Monday, November 10, 2014

Dining Alone

Today I'm going to address an issue that has been in my mind for quite some time.

The social stigma attached to dining alone.

Too often, I've heard people complain about having to eat alone, or not having company for lunch breaks etc. It really makes one wonder, why is there such a huge social stigma attached to eating alone? Is there something wrong with that?

I have had friends who refused to wait at the table alone for fear of being seen sitting alone. Heck, I have had friends who gossip about people eating alone, who surmise that those who dine alone must be loners without friends, or simply "pathetic".

But why must people who eat alone be seen in such a negative light? Why must they be pitied by those surrounded by "lunch buddies"?

I myself love eating alone. It's a really revelatory time where you really get to ponder. What's more, it's never awkward. Not that I don't enjoy having company while eating. I love that too.

My ex-colleague, who is a by and large wonderful person, once apologized for leaving me to half-an-hour of lunch alone. She had been preoccupied with work and had lost track of time even after I had reminded her. But she was not obligated to apologize! It was not her fault when there was nothing wrong with dining alone in the first place.

Similarly, I once spotted an old man sitting alone in a restaurant, sipping on a cup of coffee and enjoying some alone time while reading on his tablet. My company immediately lauded the former for his "courage". But what was there to be praised? If there was anything specially commendable about that act, it would be that he was exceptionally conscientious to reading the news.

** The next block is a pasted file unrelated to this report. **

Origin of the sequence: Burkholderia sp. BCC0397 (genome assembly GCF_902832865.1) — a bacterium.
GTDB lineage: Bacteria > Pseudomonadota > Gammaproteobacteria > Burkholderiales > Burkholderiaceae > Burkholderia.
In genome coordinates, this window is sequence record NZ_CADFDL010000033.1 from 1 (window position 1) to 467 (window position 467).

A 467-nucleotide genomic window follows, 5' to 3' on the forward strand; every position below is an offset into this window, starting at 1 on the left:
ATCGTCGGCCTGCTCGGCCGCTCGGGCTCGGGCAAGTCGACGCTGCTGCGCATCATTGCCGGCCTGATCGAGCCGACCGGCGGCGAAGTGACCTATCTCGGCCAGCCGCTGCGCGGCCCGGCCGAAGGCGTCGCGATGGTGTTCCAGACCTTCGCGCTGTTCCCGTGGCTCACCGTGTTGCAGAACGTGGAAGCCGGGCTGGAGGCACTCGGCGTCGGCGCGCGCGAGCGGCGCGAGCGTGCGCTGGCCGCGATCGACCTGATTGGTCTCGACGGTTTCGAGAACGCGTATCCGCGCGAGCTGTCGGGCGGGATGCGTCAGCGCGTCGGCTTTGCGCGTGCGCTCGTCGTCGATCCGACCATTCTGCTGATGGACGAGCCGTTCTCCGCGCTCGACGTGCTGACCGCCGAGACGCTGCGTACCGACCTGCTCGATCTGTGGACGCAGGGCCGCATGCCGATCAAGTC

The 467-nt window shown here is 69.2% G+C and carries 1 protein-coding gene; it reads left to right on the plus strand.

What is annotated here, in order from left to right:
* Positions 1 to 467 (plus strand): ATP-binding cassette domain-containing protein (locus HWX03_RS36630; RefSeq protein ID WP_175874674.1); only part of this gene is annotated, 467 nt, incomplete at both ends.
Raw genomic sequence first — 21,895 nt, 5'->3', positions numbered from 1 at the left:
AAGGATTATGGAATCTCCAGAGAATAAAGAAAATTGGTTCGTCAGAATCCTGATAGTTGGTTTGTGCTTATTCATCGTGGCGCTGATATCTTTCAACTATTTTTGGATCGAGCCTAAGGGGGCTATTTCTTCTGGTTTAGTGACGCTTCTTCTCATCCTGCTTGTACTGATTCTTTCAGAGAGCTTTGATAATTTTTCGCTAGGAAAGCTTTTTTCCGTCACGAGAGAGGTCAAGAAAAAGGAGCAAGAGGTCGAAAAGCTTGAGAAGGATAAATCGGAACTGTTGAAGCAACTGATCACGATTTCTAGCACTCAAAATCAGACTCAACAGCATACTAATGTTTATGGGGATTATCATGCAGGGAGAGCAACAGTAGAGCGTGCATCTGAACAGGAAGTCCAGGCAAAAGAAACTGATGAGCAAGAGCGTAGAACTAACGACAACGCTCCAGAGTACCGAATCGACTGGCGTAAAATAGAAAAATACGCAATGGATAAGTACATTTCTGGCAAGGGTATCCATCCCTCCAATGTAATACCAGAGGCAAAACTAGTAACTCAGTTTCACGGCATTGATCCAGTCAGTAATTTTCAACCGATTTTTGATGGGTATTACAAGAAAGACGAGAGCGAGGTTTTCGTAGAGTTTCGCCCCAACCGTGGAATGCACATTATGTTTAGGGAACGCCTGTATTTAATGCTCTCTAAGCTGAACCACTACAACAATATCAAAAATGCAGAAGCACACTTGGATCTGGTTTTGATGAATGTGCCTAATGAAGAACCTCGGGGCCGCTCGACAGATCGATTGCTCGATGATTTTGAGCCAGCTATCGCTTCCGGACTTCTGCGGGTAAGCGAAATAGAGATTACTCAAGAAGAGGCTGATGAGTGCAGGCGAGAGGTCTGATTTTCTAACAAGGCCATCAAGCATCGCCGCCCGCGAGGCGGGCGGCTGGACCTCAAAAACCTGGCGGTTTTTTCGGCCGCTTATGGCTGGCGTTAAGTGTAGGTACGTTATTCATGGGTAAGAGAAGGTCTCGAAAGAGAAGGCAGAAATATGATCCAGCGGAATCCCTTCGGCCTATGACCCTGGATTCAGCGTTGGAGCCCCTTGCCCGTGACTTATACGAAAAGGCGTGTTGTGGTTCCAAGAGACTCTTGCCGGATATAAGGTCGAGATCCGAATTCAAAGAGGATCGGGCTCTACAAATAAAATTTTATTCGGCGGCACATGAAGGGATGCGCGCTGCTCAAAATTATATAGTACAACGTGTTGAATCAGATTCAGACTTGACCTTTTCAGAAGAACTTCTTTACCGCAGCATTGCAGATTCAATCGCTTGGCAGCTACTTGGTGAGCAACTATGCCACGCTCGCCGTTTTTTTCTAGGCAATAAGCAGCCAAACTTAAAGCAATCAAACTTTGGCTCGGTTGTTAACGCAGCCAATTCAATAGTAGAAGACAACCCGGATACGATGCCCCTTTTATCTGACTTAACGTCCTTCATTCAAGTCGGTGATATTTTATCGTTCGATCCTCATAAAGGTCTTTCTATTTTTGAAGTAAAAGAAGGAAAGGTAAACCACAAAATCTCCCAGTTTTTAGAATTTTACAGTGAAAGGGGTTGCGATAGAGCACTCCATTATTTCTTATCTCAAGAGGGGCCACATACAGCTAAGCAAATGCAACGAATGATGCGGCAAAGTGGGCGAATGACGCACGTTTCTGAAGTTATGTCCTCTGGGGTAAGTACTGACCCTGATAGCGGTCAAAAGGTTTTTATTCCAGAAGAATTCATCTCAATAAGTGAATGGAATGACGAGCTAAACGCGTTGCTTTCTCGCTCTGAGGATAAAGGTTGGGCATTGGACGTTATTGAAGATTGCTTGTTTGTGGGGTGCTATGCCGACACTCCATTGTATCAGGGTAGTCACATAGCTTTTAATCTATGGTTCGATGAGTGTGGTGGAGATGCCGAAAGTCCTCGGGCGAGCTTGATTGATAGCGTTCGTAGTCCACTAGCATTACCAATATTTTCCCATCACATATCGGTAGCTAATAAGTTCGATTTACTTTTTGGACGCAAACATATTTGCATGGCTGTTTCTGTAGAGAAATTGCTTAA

My point is: Eating alone is not something to be praised, nor is it something to be debased.

It is simply an act, just like watching television and surfing the Internet.

It brings to mind a recent topic that I studied in one of my school modules. How many things we take for granted are actually social constructs.

Take for instance, race. We are all innately human beings. Besides culture and physical differences, who's to say who is more superior? Which brings us to the point of social constructs. Society manipulates subjects at a young age, such that the notion of race as a marker of behavior and stereotypes are taken for granted. Such is the notion of gender as well.

I hope this article helps those who find themselves plagued with the pressuring social stigma that is placed upon such activities like dining. It is not wrong to eat alone, or with friends. If you simply feel like dining alone, go ahead and do so without fear of being judged. No one has the right to judge you.

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